The peace lily is a houseplant that does well in the shade, feeling especially at home in semi-shaded and shaded locations without direct sunlight. Since it's also uncomplicated and quite easy to care for, it's a popular cohabitant in any home, regardless of whether it goes in the living room, kitchen or bathroom. Due to its natural habitat, the tropical forests of South America, the peace lily grows especially well in high levels of humidity and mild temperatures of 20-25 °C. Accordingly, the temperature should not fall below 18 °C. If the humidity in the living room is not high enough, you can help by spraying the plant regularly with lukewarm water that's low in lime. A leaf care spray gives the leaves an additional shine.

Warning! Please note that the peace lily is poisonous. If you have children or pets, we recommend a different houseplant that doesn't need much light.


Flamingo flower (Anthurium)

The flamingo flower will turn any dark corner into an eye-catcher. This exotic plant has beautifully shiny leaves, as well as striking flowers that provide a pretty splash of colour. The anthurium hails from the tropical Central and South America. Accordingly, heat – about 20-25 °C – and high humidity are perfect for the plant, which likes brightness but can also cope with slightly darker locations. With that in mind, it's advisable to place the flamingo flower in the bathroom or kitchen. Make sure that it isn't exposed to too much draught. The plant likes it to be a little cooler in the winter, about 17 °C. Since this means that you will have to move the flamingo flower to another room, you may have to increase the humidity. Spray the leaves regularly with lukewarm, decalcified water or a leaf care spray for non-flowering plants. You should also use lukewarm, decalcified water for watering. Add a liquid fertiliser every week in the summer and about once a month in the winter.


Since the anthurium is sensitive to lime, boil the water before watering or use still mineral water or rainwater if you live in an area with hard tap water that contains a lot of lime.

Dragon tree

Dragon tree

The dragon tree is an extremely undemanding houseplant that doesn't need much light. Although more light makes the leaf markings on this houseplant stand out much better, it also cuts a good figure in dark corners. A corner will also protect it from cold draughts, which must be avoided. If the leaves on your dragon tree start to turn brown, it's usually because it isn't being watered enough and the root ball is gradually drying out. Although a dragon tree needs a lot of water, it shouldn't be kept excessively wet. A little care and intuition is called for here! As a tropical plant, you can also spray the dragon tree regularly with decalcified water or a leaf care spray. It's also advisable to remove any dust from the leaves beforehand. This makes your dragon tree's air-purifying properties more effective, too. By the way, this also makes the dragon tree a popular plant for the bedroom, study or office.

Warning! Pets like a cat may suffer from stomach problems if they nibble on a dragon tree. Accordingly, it's advisable to choose another shade-loving houseplant if you have a pet.

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Lucky bamboo

Despite its name, lucky bamboo does not belong to the Bamboo family – it's actually a dragon tree. Accordingly, a warm and bright location with high levels of humidity is ideal. Although – just like the dragon tree – lucky bamboo can cope with less light, its growth is far slower in poorly lit locations. Lucky bamboo is often kept in a hydroponics growing system, as this is the easiest way to supply the roots with moisture without exposing them to waterlogging. This minimises the risk of damage to the roots due to drying out or excessive moisture. If you use a hydroponics growing system, remembering to fertilise regularly is extremely important because the plant cannot draw nutrients from the substrate. Fertiliser should be added every ten days or so.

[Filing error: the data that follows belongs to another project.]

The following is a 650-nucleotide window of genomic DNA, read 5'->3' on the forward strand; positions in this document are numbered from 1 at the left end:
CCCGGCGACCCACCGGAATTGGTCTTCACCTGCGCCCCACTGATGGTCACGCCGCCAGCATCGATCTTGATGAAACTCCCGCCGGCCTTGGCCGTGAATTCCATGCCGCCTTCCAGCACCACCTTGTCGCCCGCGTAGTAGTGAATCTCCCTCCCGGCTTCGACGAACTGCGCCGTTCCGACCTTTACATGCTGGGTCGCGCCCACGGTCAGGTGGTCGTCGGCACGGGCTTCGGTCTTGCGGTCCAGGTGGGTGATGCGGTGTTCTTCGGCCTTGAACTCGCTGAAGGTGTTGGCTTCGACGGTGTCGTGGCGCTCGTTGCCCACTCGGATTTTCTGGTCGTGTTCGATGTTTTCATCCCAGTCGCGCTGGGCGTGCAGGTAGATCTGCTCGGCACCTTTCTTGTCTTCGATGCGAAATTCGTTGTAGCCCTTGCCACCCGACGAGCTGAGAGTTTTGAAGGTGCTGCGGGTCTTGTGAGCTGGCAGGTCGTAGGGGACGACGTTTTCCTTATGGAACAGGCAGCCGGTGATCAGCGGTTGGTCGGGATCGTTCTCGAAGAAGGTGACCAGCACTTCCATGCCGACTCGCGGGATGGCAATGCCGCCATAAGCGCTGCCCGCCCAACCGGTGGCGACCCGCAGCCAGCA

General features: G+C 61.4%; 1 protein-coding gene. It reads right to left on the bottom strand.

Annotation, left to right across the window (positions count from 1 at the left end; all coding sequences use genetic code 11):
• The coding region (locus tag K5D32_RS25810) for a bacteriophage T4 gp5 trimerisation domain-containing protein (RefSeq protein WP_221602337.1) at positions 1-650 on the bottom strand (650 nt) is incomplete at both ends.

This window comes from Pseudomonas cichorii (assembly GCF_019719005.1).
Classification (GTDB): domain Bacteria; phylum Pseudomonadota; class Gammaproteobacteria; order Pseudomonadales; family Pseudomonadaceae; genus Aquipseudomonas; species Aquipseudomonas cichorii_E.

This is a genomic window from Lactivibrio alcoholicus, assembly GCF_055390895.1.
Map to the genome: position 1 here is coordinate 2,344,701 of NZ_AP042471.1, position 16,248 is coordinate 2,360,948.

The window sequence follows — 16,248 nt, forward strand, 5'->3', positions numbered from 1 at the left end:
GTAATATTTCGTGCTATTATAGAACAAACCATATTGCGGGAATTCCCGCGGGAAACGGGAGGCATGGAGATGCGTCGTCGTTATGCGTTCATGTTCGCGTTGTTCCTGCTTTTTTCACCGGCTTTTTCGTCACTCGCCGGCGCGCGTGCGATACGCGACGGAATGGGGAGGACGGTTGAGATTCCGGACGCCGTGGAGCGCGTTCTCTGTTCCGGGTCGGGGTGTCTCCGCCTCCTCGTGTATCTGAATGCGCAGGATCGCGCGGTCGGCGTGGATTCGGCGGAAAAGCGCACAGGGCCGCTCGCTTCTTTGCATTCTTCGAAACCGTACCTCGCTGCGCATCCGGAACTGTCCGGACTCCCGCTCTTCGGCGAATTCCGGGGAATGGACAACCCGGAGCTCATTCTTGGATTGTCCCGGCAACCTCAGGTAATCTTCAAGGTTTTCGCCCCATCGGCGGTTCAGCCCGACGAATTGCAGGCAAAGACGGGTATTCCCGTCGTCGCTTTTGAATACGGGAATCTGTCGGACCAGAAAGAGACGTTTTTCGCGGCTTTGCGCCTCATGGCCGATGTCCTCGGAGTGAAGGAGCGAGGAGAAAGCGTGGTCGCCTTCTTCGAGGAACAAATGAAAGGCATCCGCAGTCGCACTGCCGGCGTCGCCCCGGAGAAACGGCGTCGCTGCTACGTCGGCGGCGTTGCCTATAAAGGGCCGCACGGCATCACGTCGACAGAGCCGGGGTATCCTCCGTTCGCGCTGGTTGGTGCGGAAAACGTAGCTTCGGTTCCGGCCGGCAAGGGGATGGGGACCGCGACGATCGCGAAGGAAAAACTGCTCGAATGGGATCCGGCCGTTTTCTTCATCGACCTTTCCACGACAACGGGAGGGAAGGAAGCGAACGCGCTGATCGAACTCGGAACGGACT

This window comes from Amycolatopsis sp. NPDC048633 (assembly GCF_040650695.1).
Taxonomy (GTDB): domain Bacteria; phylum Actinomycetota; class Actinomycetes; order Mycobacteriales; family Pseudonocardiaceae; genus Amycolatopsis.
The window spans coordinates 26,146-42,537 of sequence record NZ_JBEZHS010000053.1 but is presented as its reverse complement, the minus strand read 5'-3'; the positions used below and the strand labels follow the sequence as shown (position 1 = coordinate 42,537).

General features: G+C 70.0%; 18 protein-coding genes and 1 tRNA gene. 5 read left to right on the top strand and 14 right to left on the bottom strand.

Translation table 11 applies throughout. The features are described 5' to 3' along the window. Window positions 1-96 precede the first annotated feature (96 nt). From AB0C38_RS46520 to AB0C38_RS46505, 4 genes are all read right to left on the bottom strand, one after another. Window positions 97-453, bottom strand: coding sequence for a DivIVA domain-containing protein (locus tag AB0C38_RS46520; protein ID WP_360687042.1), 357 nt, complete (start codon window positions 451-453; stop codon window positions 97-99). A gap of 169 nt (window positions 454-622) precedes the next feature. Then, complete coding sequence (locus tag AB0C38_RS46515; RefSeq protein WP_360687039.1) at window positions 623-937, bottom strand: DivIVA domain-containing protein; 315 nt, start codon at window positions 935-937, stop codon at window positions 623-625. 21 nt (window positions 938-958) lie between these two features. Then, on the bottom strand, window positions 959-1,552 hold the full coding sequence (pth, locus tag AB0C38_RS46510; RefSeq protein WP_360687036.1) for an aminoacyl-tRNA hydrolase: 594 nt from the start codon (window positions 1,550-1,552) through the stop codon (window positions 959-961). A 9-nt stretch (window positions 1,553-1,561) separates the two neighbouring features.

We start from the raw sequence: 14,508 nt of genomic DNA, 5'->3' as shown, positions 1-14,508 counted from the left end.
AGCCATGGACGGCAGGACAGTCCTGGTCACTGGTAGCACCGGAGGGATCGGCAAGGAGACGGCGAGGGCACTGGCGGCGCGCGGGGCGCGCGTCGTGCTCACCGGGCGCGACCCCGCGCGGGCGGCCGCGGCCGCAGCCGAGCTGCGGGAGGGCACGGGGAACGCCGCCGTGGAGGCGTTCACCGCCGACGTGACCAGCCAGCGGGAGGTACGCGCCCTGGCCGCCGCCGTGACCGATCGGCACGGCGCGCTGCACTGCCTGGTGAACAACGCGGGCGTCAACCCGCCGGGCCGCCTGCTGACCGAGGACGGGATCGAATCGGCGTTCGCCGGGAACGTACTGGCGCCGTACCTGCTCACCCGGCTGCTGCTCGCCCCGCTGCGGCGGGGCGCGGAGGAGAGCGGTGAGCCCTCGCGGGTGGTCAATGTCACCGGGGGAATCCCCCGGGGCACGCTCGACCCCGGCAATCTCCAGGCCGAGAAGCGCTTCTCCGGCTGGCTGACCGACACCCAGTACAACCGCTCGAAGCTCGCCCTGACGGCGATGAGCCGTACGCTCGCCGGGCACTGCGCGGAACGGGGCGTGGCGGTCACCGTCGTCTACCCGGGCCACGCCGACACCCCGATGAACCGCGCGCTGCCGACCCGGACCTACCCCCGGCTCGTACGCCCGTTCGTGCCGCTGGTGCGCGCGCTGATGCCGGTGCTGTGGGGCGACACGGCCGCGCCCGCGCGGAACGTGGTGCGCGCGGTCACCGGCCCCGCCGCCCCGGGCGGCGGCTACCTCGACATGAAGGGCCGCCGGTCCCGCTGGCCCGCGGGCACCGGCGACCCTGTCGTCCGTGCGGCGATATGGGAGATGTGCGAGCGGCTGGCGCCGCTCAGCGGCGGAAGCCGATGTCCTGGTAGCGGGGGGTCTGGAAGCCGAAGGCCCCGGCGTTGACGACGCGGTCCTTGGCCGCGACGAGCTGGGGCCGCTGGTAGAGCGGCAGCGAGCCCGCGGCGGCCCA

Warning! Lucky bamboo is poisonous and therefore not recommended for homes with children or pets.

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Spider plant

The spider plant is extremely adaptable when it comes to location. Although it favours bright areas, where the leaf stripes are able to properly develop, the spider plant also makes for an excellent houseplant in dark corners if you're willing to settle for a less impressive leaf decoration. With its long leaves, you can then put the spider plant in a hanging planter, for example. The spider plant is extremely robust and easy to care for and as such often used as an office plant. Its thick, water-retaining roots enable the spider plant to survive the odd dry spell. Of course, it's better to remember to water the plant regularly, preferably once a week. Feel the top layer of soil to see if it is dry before you water the plant, as only then should you reach for the watering can. It's important to remember that waterlogging must always be avoided. Find out what else you can do for your spider plant in our plant guide.

devil's ivy

Devil's ivy

Bright, semi-shaded or shaded location? Anything goes with devil's ivy! But like many other houseplants, it prefers a bright spot. If you want to put the plant in a shaded part of the room, then choose a variety with leaves that are as dark as possible, as they need less light than their relatives with lighter, patterned leaves. Since devil's ivy loves humidity, the bathroom makes for a great location.

Warning! Devil's ivy is poisonous and should be kept out of reach of children and pets. But this is not usually a problem, as devil's ivy is particularly effective as a hanging plant. Alternatively, you can also let the climbing plant grow downwards from the top of a shelf. In any case, growth is slower in dark locations, so the risk of children or pets reaching the plant is reduced. In addition, regular pruning can keep the climber in check. However, remain cautious and choose a different plant that can cope with poorly lit locations if in doubt.

Find out more about caring for devil's ivy here: